Most of the grant money, in fact, wouldn’t even be paid out — and that, very likely, is exactly the outcome the conservatives cynically intend.

Meanwhile, the coalition promises that no new taxes will be levied to pay for its plan, so most of the giveaways would have to come from cuts in other areas of government spending. In other words, from tax revenue, including the income that now helps pay for healthcare and schools.

It gets worse. Most of the net emissions cuts under “direct action” are supposed to come from locking carbon away in soils.

A 2009 CSIRO study of Queensland soil carbon is cited as showing that this is possible.

But this conclusion requires a very strained reading of the scientists’ figures, which in any case are only tentative estimates. Plus, achieving the desired result would involve a sustained attack by the coalition on its rural voter base — which is not going to happen.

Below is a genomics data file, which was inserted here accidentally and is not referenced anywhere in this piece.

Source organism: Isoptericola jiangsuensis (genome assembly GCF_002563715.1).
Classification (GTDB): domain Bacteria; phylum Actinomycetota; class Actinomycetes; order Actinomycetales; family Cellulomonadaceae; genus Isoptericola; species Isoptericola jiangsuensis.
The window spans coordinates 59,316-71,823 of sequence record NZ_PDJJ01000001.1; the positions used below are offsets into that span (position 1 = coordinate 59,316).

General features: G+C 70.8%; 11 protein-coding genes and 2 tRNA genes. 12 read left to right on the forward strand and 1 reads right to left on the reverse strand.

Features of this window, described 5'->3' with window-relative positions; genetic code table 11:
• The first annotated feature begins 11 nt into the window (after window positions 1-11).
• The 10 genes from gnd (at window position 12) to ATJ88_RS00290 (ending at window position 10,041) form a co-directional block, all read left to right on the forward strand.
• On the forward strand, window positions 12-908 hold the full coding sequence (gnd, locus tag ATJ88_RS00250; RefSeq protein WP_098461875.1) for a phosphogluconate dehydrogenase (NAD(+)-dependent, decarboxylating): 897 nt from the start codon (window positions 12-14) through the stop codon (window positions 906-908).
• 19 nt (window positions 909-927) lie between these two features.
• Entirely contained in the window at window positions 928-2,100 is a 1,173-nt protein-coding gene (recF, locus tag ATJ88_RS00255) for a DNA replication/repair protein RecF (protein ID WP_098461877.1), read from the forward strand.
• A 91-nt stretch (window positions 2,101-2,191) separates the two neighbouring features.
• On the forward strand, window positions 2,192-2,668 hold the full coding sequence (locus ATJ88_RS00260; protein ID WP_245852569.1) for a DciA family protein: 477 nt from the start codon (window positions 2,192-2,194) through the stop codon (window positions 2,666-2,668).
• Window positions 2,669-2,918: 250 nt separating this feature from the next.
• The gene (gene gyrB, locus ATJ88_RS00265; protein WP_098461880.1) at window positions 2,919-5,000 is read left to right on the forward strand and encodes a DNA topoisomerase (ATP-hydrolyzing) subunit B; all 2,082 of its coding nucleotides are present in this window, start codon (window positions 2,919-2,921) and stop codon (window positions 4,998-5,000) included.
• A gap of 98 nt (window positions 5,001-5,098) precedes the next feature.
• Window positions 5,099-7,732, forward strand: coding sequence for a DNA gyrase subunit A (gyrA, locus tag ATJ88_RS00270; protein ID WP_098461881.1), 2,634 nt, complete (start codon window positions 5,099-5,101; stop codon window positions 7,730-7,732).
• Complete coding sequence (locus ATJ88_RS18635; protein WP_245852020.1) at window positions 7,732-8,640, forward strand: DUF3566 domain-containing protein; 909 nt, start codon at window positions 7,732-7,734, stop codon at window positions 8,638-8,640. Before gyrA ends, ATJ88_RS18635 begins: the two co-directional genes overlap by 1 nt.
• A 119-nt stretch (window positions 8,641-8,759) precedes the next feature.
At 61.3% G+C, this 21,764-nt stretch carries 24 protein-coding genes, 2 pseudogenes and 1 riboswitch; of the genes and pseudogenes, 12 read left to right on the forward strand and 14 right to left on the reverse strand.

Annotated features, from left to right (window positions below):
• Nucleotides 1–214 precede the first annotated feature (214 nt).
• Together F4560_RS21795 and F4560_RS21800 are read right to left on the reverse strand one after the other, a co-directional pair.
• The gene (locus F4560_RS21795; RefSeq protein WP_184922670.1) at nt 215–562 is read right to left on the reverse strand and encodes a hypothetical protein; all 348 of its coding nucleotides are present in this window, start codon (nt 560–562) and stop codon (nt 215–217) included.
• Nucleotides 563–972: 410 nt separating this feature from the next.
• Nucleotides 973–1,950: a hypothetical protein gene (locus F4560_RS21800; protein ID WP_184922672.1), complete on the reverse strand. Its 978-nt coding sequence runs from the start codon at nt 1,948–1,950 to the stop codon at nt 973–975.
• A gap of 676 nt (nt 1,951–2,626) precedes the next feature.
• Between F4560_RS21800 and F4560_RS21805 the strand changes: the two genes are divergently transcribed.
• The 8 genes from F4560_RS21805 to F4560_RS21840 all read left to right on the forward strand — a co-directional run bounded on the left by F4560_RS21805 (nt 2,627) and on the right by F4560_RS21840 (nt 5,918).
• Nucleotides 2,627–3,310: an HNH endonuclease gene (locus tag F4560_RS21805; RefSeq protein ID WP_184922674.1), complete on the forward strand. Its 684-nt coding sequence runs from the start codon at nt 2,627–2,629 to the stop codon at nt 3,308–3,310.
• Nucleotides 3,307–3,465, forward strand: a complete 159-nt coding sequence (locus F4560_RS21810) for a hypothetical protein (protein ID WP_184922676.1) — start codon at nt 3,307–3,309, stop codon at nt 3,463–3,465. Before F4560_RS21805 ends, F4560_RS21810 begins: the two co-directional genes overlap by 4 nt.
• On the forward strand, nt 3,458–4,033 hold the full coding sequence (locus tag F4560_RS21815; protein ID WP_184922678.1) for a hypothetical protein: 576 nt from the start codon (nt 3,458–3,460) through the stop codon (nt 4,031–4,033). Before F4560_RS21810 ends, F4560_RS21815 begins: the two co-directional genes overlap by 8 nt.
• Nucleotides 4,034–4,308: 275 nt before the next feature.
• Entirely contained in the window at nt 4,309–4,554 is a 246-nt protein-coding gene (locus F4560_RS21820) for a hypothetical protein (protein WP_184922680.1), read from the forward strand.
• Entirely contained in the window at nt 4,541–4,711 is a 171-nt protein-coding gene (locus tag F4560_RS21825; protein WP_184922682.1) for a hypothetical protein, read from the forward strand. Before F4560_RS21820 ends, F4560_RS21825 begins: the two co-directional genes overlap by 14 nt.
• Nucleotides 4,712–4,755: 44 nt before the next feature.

If truth-in-advertising laws applied to election promises, Abbott would be in trouble.

Essentially, there’s nothing much new about the coalition’s plan. As Richard Denniss and Matt Grudnoff explain in a July 2011 Australia Institute paper, more than $7 billion worth of competitive grant schemes for emissions reduction have already been announced by various Australian governments.

Citing an April 2011 review of these schemes by the Grattan Institute, Denniss and Grudnoff observe that the schemes take far longer to achieve their objectives than originally planned; achieve much less than expected; and cost far more than was budgeted.

In competitive grant schemes, businesses are invited to tender for government money. The government then assesses the various proposals, and up to the total sum allotted, approves those it thinks will deliver most benefits at least cost.

As the Grattan Institute notes, this process is routinely problematic: “Government tends to struggle to identify the best projects.

"The assessments required are inherently difficult because the projects often involve cutting edge technology or are highly complex. The process favours over-optimistic bids, which then makes completion unlikely.”

In the case of the grants programs reviewed by the Grattan Institute, most winning projects were never built. Of those that went ahead, most did not start to be implemented until five years or more after the program was announced.